And without which no technique, however brilliant, will work for long
It doesn’t matter what you’re trying to accomplish. Maybe you’re struggling with your weight, relationships, job. Whatever. That friend who keeps up with all the latest techniques calls you to tell you: this is it. This time it’s the real deal. Your search is over. This will stop those late night binges. This will stop the arguments. This will get rid of your horrible boss simply by using the right meditation technique. And get you out of debt by using the right manifestation technique. Then you will live in that ideal universe of Internet gurus where the entry ticket is one simple technique, apparently.
There’s such an excitement to discovering a new technique, or rediscovering an old one you’ve forgotten. And techniques do work. In the beginning. New techniques work precisely because they are new and unfamiliar to the brain. The brain is learning something new. Once enough time passes, the efficient brain pays less and less attention to the technique which will consequently become less effective, and nine times out of ten, we’ll drop the technique and search for the next magic bullet. One tenth of the time, the brain will turn that technique into a habit which will serve us over the long term.
So what’s the missing ingredient? With it, all sorts of techniques have the potential to generate the desired outcome. In fact, you may not need a technique at all. If you have enough of this secret sauce, then change may happen organically and naturally. What’s that one thing? It’s awareness.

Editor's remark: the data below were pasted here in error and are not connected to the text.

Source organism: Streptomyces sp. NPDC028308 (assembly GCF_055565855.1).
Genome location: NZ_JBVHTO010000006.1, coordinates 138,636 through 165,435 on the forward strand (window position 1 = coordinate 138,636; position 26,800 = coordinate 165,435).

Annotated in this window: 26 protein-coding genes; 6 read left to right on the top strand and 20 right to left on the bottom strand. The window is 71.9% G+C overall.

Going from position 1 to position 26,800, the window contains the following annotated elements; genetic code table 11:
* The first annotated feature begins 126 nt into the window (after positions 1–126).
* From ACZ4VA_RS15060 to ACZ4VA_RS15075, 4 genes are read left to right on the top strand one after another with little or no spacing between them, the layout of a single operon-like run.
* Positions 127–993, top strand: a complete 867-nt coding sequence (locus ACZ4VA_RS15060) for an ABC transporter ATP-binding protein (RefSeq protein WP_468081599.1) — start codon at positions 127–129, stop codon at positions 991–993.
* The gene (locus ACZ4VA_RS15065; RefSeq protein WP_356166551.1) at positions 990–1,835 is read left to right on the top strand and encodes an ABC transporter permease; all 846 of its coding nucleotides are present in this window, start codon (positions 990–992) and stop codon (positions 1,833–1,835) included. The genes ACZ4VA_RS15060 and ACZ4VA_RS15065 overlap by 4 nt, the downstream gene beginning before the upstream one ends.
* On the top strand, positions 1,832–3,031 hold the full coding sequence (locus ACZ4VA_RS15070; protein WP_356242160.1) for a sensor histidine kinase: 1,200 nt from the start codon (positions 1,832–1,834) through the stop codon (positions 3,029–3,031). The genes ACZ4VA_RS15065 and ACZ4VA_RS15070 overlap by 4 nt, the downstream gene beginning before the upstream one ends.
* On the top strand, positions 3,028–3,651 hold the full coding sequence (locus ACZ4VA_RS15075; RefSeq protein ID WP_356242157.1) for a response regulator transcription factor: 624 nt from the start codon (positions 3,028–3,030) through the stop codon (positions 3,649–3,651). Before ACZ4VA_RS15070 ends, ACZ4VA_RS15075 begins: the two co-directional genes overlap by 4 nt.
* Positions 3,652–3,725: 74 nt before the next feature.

If someone is offering to teach you a technique which does not also increase your awareness, give it a pass. It may make you feel better for a while, but it has a 90% chance of failing in the long run.
Let’s consider the case of late night binging. Have you ever heard of the urge surfing technique? It’s a proven technique to manage urges to reduce or stop behaviors – in this case, late-night binging. It’s a great technique. It works. However, it did not stop my late night binges when I needed it once the stress got serious. I would urge surf successfully for half an hour, an hour, maybe even two, but eventually I would go to the fridge and eat. And the reason it didn’t work is because I had lost awareness of myself and the situation I was in.
To backtrack, yes I have an eating disorder. I know the precise period (I was 10 years old) when I went from being a child who never consciously thought of food to one who felt soothed by food, especially sweets. It was a high-stress period where I knew something was up with my parents, but nobody told me what. Ever since then, when I’m stressed and anxious, I stuff the anxiety down with food, especially sweets. During the decades of being a single mother, I’ve always carried extra pounds to shield me from the world and try to give myself some power because I felt powerless inside.
Then something changed. When I lost my sandwich son in 2009, I went from 62 kg to 69 kg in a few months. However, later I noticed that when I started healing slowly from the trauma of my loss, my weight dropped naturally to 53 kg over the course of a year. My journey of healing from trauma and loss had dramatically increased my self-awareness. In time, I settled to a balanced 55 kg (I’m 151 cm tall), which I maintained for well over 8 years. It is a comfortable weight for me. But surprise! When you’ve struggled with an issue your entire life, it’s never truly resolved. Unforeseen stress will cause those old issues to resurface and bring you back to square one.